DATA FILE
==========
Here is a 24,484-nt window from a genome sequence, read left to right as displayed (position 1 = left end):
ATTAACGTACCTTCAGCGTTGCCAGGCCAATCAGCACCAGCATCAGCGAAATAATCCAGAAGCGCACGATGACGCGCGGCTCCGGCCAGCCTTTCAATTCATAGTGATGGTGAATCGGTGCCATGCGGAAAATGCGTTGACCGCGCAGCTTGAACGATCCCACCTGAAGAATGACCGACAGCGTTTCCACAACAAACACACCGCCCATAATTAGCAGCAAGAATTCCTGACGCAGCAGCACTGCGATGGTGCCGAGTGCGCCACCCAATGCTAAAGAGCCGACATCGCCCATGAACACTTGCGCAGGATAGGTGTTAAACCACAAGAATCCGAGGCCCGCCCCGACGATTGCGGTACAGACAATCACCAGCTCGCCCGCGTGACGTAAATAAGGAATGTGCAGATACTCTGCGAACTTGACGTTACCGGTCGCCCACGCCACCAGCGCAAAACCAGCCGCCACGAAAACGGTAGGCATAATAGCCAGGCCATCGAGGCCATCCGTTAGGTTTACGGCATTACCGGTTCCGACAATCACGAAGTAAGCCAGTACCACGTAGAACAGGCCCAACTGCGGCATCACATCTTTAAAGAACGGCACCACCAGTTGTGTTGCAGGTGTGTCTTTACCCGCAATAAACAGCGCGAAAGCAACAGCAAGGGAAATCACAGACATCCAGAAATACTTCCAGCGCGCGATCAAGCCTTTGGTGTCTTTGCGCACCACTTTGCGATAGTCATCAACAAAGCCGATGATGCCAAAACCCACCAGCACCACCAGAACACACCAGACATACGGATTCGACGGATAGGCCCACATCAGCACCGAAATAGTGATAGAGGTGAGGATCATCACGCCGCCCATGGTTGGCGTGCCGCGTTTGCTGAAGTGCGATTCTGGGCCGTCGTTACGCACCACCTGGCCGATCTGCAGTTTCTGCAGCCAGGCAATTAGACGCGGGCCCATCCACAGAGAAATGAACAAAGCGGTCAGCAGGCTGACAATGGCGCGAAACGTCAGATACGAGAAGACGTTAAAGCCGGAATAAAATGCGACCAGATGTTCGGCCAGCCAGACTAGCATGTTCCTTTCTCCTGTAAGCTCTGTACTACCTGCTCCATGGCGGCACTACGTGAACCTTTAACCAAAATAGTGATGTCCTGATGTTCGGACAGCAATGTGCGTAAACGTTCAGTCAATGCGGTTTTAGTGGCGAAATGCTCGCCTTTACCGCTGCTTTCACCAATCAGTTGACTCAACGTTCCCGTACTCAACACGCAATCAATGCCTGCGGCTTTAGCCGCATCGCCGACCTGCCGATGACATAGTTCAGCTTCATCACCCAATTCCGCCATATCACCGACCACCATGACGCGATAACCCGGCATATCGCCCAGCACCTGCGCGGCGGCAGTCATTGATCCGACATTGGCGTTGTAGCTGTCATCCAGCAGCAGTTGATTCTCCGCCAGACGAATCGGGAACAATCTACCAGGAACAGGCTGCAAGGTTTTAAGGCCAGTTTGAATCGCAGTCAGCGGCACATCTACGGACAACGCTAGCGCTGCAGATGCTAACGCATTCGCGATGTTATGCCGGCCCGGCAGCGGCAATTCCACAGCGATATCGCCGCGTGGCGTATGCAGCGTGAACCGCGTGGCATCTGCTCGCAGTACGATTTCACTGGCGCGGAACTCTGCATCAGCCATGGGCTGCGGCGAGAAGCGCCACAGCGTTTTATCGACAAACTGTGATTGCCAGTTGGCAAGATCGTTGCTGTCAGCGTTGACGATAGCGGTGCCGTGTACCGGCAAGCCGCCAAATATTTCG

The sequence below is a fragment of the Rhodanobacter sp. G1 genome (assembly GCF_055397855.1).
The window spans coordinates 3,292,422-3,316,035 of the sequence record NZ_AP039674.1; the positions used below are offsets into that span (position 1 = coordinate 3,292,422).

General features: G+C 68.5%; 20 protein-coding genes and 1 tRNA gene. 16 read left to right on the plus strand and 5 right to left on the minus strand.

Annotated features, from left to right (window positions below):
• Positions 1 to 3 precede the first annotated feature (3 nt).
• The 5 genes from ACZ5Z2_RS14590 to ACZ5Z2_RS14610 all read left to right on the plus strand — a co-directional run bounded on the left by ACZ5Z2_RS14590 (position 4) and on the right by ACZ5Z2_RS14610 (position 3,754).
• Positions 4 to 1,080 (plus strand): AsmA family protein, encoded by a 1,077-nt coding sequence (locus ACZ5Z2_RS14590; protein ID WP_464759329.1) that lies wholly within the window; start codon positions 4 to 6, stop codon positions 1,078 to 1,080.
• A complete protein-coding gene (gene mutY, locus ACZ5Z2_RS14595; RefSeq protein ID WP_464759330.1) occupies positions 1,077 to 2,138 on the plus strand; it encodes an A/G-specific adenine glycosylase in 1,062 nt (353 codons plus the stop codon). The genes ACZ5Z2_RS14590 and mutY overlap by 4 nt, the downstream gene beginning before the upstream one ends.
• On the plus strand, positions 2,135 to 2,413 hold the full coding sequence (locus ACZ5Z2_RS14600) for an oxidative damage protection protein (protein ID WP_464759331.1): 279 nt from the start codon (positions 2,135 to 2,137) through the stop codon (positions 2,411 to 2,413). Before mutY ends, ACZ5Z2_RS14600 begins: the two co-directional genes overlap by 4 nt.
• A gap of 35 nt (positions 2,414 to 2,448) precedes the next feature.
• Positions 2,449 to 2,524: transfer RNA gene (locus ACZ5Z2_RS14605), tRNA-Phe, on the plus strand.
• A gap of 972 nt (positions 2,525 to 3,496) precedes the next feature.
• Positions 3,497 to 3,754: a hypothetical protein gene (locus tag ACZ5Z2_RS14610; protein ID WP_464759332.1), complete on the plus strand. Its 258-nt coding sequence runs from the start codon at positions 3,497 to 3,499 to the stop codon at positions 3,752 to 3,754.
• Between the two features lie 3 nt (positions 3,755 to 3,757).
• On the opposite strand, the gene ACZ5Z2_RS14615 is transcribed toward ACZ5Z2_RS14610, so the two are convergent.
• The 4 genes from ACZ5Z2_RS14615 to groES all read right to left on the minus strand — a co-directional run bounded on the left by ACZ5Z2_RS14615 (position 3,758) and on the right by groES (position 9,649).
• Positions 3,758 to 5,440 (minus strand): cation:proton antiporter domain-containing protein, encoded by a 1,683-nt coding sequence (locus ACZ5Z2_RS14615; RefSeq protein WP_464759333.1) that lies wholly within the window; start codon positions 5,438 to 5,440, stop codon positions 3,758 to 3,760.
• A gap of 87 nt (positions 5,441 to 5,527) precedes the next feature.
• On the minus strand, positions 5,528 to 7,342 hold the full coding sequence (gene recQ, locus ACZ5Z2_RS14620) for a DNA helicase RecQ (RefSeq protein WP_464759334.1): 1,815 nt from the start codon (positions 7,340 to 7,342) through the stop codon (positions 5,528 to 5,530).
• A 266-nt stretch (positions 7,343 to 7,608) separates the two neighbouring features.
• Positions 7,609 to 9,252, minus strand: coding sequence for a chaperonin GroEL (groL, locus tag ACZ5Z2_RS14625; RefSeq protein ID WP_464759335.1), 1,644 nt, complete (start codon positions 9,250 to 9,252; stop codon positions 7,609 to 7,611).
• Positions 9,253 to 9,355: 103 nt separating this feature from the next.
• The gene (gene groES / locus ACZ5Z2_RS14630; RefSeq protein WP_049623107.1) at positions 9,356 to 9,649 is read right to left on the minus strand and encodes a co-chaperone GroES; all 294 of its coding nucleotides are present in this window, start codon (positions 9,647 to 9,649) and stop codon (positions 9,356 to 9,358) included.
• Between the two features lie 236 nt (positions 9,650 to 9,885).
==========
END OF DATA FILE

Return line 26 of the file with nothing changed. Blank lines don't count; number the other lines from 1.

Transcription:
• Between the two features lie 236 nt (positions 9,650 to 9,885).